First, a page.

I am teaching a unit on Africa in my Honors Geography class. We were talking today about the health issues that exist there including Malaria and HIV/AIDS. I have tried to make it a policy in my classes to be precise and honest with my students about sex and the human body (any time you say sex students wake up and start listening which is a bonus). Per this policy I started asking students about what HIV is, how you get it, and what it is like to be infected. They were clueless and I was shocked. We talked about the scenarios in which infection of any kind of STD can occur and again my honors students were stumped.
During my planning period I did a little investigating and found a number of very revealing and useful statstics on the Students Against Destructive Decisions (SADD) website. I shared this with other classes and again found some students uninformed. When I told them that Birth Control Pills and Patches don’t prevent STDs I saw a few revealing faces. Again, I was honestly thinking, “What the heck???” We spent longer then I thought talking about this topic today and I hope that my students will listen and make some smart decisions about their sex life; that they will wake up and get informed.
We have a responsibility as educators and adults in a society where sex is everywhere. I asked students to guess what percentage of American students have not had sexual intercourse and they guessed numbers like 25%, 14%, 30%, etc. In 2004, the majority of students (55%) were estimated to not have had sexual intercourse. What is the cause of this, you ask? Television and advertising I say. Any 5 minute segment of television is bound to have numerous sexual allusions or images galore.
But all this so far has been my commentary on our educational system, legislative priorities, parenting methods, and the media and entertainment industries. I started thinking (and I’ve been doing this a lot lately), what if this where my very own child? Would I want them to have condoms and be taught how to use them? Would I put my daughter on birth control pills? I want to emphatically say no. But the the honest answer is I don’t know? I don’t have kids now, but what if I did? How would I, on the one hand, develop a child with a healthy sexual view of them selves, while on the other hand create boundaries for enjoying this gift with the right person at the right time? My answer: that’s why I married a therapist.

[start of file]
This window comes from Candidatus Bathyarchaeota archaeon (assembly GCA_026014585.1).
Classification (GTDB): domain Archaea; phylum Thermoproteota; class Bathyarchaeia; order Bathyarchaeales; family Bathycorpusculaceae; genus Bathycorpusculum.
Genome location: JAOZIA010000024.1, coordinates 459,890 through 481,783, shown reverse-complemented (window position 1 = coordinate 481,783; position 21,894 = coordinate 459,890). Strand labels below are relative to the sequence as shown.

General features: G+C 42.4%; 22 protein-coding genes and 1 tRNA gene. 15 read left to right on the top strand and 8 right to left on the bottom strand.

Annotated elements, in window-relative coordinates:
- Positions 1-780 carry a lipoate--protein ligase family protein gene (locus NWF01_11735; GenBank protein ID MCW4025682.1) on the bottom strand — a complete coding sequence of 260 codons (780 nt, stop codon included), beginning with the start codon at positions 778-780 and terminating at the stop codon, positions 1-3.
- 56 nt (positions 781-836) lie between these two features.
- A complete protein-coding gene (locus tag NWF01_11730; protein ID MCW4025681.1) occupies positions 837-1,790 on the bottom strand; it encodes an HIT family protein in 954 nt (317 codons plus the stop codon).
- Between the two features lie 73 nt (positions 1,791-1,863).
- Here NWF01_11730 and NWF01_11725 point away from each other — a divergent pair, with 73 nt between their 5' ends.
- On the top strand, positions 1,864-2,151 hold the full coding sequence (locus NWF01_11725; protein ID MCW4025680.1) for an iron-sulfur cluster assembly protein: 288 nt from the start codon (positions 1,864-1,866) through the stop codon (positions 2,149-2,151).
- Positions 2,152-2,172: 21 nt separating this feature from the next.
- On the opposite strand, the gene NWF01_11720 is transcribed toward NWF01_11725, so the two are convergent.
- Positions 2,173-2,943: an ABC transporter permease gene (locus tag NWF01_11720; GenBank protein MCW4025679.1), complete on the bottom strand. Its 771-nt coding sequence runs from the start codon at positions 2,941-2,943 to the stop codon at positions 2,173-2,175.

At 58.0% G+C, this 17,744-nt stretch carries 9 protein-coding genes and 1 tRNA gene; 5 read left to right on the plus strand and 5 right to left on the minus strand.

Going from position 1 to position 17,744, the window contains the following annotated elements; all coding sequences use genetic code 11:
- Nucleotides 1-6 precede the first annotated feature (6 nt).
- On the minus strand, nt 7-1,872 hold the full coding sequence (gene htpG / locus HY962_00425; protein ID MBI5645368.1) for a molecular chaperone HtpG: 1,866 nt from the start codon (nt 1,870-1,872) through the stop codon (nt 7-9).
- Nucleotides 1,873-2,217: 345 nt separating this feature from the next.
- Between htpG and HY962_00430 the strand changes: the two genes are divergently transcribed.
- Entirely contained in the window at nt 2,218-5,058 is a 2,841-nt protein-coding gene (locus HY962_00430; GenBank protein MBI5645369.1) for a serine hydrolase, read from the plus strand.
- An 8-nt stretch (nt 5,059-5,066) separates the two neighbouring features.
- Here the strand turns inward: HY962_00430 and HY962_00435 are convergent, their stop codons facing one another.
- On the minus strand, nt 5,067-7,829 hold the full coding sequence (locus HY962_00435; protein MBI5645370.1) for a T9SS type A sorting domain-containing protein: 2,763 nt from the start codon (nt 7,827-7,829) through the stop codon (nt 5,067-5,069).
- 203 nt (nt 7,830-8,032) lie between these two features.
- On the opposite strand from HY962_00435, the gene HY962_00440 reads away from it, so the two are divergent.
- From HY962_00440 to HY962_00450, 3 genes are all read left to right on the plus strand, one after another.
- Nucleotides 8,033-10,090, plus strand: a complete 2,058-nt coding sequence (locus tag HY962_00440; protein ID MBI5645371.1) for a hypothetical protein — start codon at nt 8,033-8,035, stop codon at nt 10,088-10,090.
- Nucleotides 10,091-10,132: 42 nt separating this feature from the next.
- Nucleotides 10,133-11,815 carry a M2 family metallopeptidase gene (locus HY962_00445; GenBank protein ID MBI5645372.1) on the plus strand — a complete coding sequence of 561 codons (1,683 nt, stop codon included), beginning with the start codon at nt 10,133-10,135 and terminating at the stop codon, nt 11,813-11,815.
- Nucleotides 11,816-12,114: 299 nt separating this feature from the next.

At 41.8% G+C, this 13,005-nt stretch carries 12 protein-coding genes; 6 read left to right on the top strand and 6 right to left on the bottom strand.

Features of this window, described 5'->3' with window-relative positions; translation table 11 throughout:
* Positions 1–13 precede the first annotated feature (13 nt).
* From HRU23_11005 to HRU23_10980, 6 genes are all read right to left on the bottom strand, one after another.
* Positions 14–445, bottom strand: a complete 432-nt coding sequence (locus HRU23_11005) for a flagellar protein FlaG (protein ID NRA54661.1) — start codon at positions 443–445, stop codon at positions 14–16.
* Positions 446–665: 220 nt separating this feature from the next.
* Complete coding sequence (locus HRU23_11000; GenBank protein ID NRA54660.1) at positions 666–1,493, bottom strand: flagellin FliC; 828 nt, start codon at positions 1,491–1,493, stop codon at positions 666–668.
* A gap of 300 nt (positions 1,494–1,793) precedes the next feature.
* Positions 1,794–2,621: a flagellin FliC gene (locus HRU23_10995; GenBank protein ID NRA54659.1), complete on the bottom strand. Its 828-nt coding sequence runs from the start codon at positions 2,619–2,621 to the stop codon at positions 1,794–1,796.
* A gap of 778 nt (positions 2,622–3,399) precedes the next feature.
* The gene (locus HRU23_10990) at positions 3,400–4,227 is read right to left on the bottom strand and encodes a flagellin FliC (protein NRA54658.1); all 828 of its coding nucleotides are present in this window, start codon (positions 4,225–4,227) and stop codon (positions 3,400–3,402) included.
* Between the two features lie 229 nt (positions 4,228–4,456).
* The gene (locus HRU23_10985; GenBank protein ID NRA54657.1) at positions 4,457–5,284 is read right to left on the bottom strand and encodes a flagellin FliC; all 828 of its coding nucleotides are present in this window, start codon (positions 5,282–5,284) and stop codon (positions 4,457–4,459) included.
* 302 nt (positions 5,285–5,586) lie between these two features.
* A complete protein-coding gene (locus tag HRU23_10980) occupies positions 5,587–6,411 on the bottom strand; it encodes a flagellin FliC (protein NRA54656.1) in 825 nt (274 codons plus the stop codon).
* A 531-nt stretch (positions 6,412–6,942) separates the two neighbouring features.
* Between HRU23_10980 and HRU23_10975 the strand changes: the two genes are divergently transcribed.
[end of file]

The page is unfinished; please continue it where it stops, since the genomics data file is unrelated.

Maybe the answer lies in the question? I think lots of kids are severely over-sexed. They believe that it is normal to be promiscuous and with multiple partners and the students who do not not feel pressured to have sex are prone to view sex to be “dirty” or “evil”. Developing a healthy view of sex in the right context is a task desperately needed for today’s teenagers. Boundaries are the other difficulty with teens. They need to learn some relational skills, but guiding them through where to go and not go is as tricky as anything I can imagine.
There are parents out there who do not even have the skills to get their kid out of bed for school, let alone create any influence in the kids sex life. This is my shameless plug for therapists in school settings. I talk with parents regularly who seem lost as to how to handle their student and are desperate for some help. There is no one in our public schools really equipped with the tools to help parents with their students. Employing therapists in our schools is the answer to this issue. Better parents make better children. Why would we not want this?
This is as serious a situation as any facing our youngest citizens today. It is a problem among teens of every age, race, and economic status, and I can say little other than the fact as an educator I see the effects of this daily. There is work to be done and changes to be made and we are all responsible and we all can be a part of the solution. This requires us to speak up: to our kids, to the media industry, to doctors, to our legislators. I will not be easy, but it must be done. The risk we run in silence is far too high.